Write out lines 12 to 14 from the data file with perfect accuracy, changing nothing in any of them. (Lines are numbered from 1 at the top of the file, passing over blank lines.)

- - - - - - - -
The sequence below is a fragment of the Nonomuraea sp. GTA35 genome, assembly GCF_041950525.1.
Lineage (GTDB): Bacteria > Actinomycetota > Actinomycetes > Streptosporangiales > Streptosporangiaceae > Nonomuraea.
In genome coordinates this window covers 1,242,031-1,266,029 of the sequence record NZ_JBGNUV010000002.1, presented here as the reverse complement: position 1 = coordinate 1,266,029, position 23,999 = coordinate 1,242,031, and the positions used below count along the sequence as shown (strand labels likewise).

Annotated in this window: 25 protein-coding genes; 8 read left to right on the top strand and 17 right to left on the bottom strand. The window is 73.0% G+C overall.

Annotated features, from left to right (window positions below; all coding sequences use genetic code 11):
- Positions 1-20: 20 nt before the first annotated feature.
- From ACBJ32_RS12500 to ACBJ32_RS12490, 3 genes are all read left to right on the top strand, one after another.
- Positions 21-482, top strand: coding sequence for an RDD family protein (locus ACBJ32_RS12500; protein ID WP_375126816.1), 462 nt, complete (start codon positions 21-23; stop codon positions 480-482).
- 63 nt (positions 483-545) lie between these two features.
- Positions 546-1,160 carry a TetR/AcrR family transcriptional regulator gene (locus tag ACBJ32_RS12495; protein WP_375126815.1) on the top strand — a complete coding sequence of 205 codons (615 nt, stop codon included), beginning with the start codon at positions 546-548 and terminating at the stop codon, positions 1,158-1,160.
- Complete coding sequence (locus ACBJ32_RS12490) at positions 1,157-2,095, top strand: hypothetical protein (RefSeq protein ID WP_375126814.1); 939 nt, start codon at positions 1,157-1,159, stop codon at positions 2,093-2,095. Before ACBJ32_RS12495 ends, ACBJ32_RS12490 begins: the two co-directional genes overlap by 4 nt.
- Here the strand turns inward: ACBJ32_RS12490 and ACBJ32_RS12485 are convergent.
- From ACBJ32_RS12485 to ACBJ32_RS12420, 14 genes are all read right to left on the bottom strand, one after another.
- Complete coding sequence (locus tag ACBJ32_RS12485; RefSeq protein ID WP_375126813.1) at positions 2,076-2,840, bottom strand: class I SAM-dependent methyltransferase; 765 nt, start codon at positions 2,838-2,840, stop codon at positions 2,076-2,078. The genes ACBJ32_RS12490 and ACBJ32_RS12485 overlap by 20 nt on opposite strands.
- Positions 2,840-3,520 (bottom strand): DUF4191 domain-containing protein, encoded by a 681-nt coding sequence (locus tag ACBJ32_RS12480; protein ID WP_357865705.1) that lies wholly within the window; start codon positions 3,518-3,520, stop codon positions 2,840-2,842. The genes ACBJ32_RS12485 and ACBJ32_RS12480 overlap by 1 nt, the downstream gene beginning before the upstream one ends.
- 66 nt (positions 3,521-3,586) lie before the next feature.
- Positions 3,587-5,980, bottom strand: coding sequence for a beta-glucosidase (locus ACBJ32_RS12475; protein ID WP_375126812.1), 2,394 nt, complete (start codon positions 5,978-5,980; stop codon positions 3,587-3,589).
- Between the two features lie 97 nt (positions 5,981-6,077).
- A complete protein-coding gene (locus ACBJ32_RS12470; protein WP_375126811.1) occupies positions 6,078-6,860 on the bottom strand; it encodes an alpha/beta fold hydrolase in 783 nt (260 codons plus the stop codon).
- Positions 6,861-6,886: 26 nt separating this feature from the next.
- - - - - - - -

- Here the strand turns inward: ACBJ32_RS12490 and ACBJ32_RS12485 are convergent.
- From ACBJ32_RS12485 to ACBJ32_RS12420, 14 genes are all read right to left on the bottom strand, one after another.
- Complete coding sequence (locus tag ACBJ32_RS12485; RefSeq protein ID WP_375126813.1) at positions 2,076-2,840, bottom strand: class I SAM-dependent methyltransferase; 765 nt, start codon at positions 2,838-2,840, stop codon at positions 2,076-2,078. The genes ACBJ32_RS12490 and ACBJ32_RS12485 overlap by 20 nt on opposite strands.